How do you motivate kids so they want to build up their skills in science, technology, engineering, or mathematics – better known as STEM?
Make a game of it, of course.
The best way to engage children with technology in a healthy, meaningful way is through games that are fun to play and teach them important skills like reading, writing, language development, design, systems-based learning, creativity, and collaboration. The National STEM Video Game Challenge hopes to motivate such learning by leveraging the natural excitement students experience when they play and make video games.FULL ENTRY
By Michael Suen, community producer, and Adam Mandeville, producer, Learning Games Network
Albert Einstein once said that play is the highest form of research, yet many students seem to experience less play as they grow older. That’s true even as videogames are earning more respect as learning tools; and as some educators buck the trend and encourage students to learn through play.
That said, there can be real obstacles to training teachers how to use games in the classroom, or proving the marketability of learning games to commercial companies. Teachers work with restricted class times, limited access to computers, and antiquated academic standards. And in the games industry, the rise and fall of learning games has made some companies wary of the enormous investment that new games require.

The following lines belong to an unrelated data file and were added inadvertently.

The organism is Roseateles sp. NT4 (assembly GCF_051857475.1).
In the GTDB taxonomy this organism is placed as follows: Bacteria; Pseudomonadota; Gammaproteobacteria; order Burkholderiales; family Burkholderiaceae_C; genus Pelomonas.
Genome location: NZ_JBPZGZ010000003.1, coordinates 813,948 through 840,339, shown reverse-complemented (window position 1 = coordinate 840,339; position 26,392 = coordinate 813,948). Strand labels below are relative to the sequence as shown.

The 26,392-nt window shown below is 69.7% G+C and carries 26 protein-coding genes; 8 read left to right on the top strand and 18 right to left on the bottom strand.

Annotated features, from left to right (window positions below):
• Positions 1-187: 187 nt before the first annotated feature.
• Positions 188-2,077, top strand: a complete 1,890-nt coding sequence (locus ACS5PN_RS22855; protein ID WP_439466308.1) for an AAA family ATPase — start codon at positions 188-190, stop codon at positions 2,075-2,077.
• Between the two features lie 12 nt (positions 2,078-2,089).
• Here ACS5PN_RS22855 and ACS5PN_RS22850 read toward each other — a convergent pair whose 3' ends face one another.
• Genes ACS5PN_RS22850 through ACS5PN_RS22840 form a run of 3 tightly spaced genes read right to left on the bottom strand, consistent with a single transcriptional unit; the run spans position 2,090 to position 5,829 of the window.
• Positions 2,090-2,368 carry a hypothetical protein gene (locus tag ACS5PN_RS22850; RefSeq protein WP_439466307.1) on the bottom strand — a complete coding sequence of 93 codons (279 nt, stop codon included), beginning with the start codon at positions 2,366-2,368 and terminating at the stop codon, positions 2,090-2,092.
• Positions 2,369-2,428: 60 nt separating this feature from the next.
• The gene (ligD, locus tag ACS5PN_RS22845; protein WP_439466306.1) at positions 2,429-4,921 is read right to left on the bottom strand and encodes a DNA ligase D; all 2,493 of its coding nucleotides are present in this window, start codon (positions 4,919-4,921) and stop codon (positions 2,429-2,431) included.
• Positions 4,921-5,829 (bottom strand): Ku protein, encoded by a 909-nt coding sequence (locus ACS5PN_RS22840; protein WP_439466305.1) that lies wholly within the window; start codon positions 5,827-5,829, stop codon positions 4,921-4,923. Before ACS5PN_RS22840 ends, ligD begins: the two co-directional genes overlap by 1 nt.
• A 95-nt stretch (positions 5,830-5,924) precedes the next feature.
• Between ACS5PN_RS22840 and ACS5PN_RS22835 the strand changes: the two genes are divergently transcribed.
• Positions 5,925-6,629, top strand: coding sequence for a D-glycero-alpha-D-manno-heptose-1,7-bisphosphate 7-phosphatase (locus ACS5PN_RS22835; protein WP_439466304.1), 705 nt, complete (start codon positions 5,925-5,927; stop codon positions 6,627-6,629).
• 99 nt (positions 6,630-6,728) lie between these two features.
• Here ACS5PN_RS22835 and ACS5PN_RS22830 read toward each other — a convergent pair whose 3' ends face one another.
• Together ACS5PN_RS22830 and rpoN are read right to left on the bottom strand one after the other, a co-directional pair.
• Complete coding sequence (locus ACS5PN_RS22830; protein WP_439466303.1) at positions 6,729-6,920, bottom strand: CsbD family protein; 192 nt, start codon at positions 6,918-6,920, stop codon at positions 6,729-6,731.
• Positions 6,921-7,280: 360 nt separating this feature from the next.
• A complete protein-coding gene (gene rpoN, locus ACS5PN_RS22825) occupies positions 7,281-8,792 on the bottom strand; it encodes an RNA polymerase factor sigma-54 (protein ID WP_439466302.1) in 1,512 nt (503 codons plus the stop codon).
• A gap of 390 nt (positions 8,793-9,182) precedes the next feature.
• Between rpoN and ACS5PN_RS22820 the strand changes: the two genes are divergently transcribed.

That’s what we do at the Learning Games Network: show teachers how to use already available games in the classroom, and collaborate on new learning games that can be used both in and out of classrooms.FULL ENTRY
By Chinh H. Pham, patent attorney, Greenberg Traurig LLP - Boston
It’s one thing to have a great product idea. It can be a real challenge, though, to figure out whether a budding technology is commercially viable within a specific industry – especially when it comes to videogames.
Companies and investors have relied on a number of criteria to measure viability, including timeliness, market demand, and competitive advantage. That’s fine when it comes to projecting performance in more established industries. It can be much harder to make those predictions in a new or still-emerging industry like videogaming.
When it comes to finding the greatest opportunities, game developers may want to look at the US patent system. The information available in such resources as the US Patent and Trademark Patent Database can provide insight into, among other things, early trends in technological advances. With patent wars raging and tech companies of all stripes stockpiling patents to protect their intellectual property, the information contained in the patent database can be an effective means for finding the next great technology.FULL ENTRY
By Susannah Gordon-Messer, education content manager, The Education Arcade at MIT
For the past year, I have been a game content manager at The Education Arcade at the Massachusetts Institute of Technology. When I tell people what I do, I am routinely asked – how did you end up doing that? It’s been a circuitous journey, but each step along the way helped me to gain the right combination of experiences to be good at what I do. In our lab, you’ll find people from a mix of all kinds of backgrounds, each with an interesting story to share about how they ended up here. Here’s how I got here.